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Arts and culture 07 Dec 2016

Charles II’s journey to Mexico

He travels incognito in a big wooden box that reveals neither the contents nor the destination. Completely immobilized and protected from any impact, Charles II arrives in Puebla by land and by air. The International Museum of the Baroque in Puebla anxiously awaits the arrival of this King’s portrait – part of the BBVA Collection. It hangs in one of the rooms of the exhibition “The Art of Nations: The Baroque as Global Art”. There nothing disturbs the monarch who probably never dreamt he would one day visit Mexico.

The trip is not easy and is certainly not short. In May, the museum in Puebla asks the BBVA Collection to borrow Juan Carreño de Miranda’s portrait of Charles II. All aspects of the request are assessed in Madrid – the characteristics of the exhibition, the importance of the museum, the curator, the conditions in the room, security, transportation…. Nothing can be left to chance and everything must be put in writing.

With proper conservation and a superficial cleaning of the painting, Carreño de Miranda’s oil painting is laid inside a waterproof, fire retardant okoume wooden box. “Plastic (polyethylene) padding is placed inside the box which cushions and acts as an outer case for the painting,” says María García-Frías, Chief Curator of the BBVA Collection.

While Spain’s last Hapsburg is in Puebla, the environmental conditions of the exhibition room must comply with the specific requirements established by the lender regarding the humidity, temperature, light intensity and ultraviolet rays. Once these requirements are met, Charles II prepares for the journey.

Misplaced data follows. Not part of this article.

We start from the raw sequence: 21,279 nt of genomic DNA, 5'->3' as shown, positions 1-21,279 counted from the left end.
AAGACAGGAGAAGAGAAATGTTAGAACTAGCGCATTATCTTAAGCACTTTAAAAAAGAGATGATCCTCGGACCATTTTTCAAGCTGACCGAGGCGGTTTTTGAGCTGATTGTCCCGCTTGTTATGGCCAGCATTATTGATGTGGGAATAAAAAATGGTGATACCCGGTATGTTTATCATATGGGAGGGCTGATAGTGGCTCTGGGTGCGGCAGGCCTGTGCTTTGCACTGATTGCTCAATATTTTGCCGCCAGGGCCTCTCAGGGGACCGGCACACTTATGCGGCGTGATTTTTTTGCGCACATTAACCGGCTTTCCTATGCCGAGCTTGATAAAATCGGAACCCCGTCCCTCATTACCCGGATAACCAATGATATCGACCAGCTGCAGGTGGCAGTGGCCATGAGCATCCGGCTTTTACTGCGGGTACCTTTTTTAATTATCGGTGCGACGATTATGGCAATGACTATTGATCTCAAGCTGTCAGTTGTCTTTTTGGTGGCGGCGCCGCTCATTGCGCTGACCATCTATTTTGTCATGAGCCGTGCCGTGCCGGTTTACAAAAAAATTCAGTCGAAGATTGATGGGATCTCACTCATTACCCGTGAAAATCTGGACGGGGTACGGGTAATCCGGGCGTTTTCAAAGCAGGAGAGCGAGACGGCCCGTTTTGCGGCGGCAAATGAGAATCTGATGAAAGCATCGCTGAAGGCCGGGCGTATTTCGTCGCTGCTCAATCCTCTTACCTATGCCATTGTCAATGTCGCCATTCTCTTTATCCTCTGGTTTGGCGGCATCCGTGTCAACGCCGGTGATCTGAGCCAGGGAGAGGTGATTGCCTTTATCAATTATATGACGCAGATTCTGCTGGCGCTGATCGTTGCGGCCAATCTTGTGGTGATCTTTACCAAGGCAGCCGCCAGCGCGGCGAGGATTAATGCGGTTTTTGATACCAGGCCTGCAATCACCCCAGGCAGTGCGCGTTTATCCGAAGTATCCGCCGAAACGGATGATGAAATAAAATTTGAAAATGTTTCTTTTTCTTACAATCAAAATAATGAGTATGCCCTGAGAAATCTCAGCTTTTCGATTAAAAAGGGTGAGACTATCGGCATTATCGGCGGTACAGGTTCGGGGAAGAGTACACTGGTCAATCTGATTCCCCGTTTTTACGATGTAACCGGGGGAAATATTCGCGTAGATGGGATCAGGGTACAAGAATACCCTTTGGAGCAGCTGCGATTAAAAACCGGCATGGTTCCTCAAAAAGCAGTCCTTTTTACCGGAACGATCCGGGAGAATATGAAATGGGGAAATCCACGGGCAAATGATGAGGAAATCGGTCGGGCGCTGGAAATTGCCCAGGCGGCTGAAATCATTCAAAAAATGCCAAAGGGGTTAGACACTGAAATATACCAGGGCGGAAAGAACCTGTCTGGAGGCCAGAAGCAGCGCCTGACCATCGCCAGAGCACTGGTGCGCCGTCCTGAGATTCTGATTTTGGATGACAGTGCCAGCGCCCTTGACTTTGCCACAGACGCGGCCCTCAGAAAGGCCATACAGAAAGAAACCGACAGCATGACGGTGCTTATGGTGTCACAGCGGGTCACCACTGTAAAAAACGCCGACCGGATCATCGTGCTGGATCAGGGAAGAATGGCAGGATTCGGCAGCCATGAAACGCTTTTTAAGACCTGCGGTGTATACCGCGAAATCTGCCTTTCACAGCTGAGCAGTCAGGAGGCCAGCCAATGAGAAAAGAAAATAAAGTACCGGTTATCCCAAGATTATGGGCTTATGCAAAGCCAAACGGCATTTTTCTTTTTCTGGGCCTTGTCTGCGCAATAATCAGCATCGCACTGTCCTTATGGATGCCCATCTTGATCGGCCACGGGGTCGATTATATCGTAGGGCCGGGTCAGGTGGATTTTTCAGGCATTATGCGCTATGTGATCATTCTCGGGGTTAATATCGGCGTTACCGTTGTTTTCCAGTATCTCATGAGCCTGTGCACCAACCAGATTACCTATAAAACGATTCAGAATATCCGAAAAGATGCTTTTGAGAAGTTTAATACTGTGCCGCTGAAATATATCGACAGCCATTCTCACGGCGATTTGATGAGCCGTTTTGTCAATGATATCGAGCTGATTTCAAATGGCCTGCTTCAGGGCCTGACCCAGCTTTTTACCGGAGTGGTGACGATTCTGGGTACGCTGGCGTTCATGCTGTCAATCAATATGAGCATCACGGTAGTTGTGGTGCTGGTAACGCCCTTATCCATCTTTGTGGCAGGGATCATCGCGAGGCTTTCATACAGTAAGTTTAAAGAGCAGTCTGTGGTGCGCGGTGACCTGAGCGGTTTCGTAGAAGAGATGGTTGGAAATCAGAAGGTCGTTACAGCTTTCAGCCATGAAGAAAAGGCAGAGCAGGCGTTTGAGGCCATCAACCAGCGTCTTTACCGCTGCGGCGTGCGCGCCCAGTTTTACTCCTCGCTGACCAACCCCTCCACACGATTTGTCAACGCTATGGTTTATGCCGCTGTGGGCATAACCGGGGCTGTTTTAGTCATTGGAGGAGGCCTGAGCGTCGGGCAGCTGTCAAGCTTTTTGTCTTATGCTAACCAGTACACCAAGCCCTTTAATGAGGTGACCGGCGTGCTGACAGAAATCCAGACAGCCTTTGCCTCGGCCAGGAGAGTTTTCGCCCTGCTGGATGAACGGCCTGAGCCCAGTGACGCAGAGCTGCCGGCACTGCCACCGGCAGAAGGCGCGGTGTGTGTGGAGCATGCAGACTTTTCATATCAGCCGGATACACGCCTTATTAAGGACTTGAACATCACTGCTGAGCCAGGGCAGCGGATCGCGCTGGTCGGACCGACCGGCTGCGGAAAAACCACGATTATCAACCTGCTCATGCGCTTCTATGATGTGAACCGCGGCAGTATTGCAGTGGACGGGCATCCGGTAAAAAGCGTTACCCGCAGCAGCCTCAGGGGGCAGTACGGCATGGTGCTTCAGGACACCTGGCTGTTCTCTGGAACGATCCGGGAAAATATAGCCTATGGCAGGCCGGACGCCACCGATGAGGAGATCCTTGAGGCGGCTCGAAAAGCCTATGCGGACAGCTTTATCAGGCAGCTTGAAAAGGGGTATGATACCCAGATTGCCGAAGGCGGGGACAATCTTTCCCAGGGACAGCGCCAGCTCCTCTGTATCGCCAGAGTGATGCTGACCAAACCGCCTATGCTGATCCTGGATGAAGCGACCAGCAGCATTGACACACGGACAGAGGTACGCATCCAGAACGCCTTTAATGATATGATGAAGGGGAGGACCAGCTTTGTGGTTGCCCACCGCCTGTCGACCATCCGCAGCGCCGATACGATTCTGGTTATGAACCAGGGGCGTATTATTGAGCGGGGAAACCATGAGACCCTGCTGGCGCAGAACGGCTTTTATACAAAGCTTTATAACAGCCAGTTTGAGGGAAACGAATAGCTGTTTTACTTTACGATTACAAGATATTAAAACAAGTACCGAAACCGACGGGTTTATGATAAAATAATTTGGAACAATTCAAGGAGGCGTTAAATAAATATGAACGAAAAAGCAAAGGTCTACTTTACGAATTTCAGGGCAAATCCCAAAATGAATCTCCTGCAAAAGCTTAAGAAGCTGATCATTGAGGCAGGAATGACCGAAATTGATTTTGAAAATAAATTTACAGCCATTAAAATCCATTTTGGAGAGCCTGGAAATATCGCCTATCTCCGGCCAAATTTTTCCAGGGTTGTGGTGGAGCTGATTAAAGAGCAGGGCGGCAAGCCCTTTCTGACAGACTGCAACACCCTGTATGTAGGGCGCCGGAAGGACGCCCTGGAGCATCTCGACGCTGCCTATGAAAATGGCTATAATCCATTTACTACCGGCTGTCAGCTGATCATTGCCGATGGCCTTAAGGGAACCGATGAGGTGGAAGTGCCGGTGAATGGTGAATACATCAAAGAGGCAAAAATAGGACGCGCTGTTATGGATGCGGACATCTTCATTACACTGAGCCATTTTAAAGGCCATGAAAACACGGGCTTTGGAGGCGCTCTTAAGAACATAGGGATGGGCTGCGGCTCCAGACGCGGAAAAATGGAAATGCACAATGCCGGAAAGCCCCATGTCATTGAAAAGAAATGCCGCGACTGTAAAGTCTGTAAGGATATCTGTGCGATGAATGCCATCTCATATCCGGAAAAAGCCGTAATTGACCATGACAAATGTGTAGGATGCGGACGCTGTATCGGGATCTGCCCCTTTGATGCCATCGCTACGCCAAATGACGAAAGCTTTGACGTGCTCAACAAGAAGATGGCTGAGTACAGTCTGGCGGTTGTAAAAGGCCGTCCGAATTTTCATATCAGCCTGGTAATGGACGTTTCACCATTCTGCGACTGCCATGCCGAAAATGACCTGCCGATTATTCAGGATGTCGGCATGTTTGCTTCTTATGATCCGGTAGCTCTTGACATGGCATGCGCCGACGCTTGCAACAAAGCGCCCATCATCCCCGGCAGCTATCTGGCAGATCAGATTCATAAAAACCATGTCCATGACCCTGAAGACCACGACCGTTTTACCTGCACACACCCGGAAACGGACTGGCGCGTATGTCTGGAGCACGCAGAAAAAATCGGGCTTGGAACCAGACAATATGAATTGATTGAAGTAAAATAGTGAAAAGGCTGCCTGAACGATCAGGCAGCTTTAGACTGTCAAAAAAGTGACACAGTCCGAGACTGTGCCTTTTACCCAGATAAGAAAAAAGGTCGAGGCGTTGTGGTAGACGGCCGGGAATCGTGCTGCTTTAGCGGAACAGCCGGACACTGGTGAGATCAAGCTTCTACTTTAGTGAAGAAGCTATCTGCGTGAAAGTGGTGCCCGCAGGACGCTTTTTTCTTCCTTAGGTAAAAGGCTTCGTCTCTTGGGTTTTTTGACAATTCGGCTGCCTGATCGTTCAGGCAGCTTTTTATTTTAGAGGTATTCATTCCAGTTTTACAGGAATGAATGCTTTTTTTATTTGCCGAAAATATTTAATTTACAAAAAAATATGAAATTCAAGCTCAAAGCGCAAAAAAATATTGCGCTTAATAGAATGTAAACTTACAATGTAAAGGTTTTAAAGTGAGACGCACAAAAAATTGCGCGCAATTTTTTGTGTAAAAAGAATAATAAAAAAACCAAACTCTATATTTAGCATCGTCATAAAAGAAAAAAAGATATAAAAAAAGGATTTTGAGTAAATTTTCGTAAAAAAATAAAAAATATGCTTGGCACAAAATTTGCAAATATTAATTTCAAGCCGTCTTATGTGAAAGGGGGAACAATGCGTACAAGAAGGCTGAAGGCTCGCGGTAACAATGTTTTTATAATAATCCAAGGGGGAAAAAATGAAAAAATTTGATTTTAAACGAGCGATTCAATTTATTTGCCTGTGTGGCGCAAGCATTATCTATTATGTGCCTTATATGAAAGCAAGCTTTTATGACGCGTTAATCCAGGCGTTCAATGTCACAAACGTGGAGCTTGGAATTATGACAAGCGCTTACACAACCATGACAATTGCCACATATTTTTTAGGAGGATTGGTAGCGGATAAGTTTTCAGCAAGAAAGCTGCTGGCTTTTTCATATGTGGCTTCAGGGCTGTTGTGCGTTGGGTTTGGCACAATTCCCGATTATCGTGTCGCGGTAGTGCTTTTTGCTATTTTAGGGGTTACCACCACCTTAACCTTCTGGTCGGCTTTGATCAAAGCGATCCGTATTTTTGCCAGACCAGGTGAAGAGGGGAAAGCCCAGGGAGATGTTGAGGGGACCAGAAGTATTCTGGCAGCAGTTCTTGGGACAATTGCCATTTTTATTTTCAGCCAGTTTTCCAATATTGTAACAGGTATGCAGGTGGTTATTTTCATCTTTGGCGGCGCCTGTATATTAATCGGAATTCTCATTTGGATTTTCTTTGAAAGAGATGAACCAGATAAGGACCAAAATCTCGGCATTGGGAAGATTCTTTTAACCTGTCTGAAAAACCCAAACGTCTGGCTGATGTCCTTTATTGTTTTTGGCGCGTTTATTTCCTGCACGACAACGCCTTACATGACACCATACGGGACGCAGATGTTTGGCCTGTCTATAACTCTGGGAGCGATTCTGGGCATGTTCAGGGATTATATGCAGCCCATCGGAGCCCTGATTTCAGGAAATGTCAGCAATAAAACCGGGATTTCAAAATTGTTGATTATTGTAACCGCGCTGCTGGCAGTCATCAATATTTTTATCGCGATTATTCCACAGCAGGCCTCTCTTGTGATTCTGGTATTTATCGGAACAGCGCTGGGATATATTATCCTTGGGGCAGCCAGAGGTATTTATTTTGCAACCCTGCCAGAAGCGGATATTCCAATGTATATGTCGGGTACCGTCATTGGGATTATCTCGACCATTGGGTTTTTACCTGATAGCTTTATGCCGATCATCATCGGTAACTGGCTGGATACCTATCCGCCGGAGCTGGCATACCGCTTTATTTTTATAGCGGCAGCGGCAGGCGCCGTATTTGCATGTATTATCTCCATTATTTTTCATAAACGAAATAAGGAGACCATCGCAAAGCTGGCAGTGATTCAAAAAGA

Picture of Charles II portrait BBVA Collection

Charles II of Spain, Juan Carreño de Miranda - BBVA Collection

Nail to nail insurance

The museum requesting the painting must purchase a comprehensive insurance policy, known as “nail-to-nail”, while the painting is on loan. The policy covers the painting during transportation and from the start of the loan until it is returned, based on the value the BBVA Collection has set for the painting. It also includes a series of clauses to cover any unexpected damages that could affect or endanger the painting in any way.

Picture of Wooden box BBVA Collection

Nail to nail insurance covers all stages of artwork on loan - BBVA Collection

A King never travels alone

At the end of September, a maximum security escorted truck takes Charles II to Zaragoza, maintaining the required environmental conditions and ensuring that the painting is completely immobilized. A courier, someone designated by the lender, accompanies the king throughout the trip to ensure the painting’s proper handling and conservation.

The young monarch – painted when he was only 10 years old – then boards a plane headed to Mexico City, in a box placed vertically and facing the direction of the flight. Next to him are other paintings destined to travel the world. In the final stage of this long journey, Charles II is placed in another truck headed to Puebla. Once the painting reaches the International Museum of the Baroque, it is required to keep the painting out of the light for at least 24 hours so that it can adjust to the new environment.

After this time has passed, the box is opened in front of the courier. Charles II can finally admire his new home inside a museum of curved, white, glass walls – the work of Japanese architect Toyo Ito. On January 30, 2017, the last ruler of the House of Austria will return to the anonymity of a dull box to go home where he will wait for his next destination.

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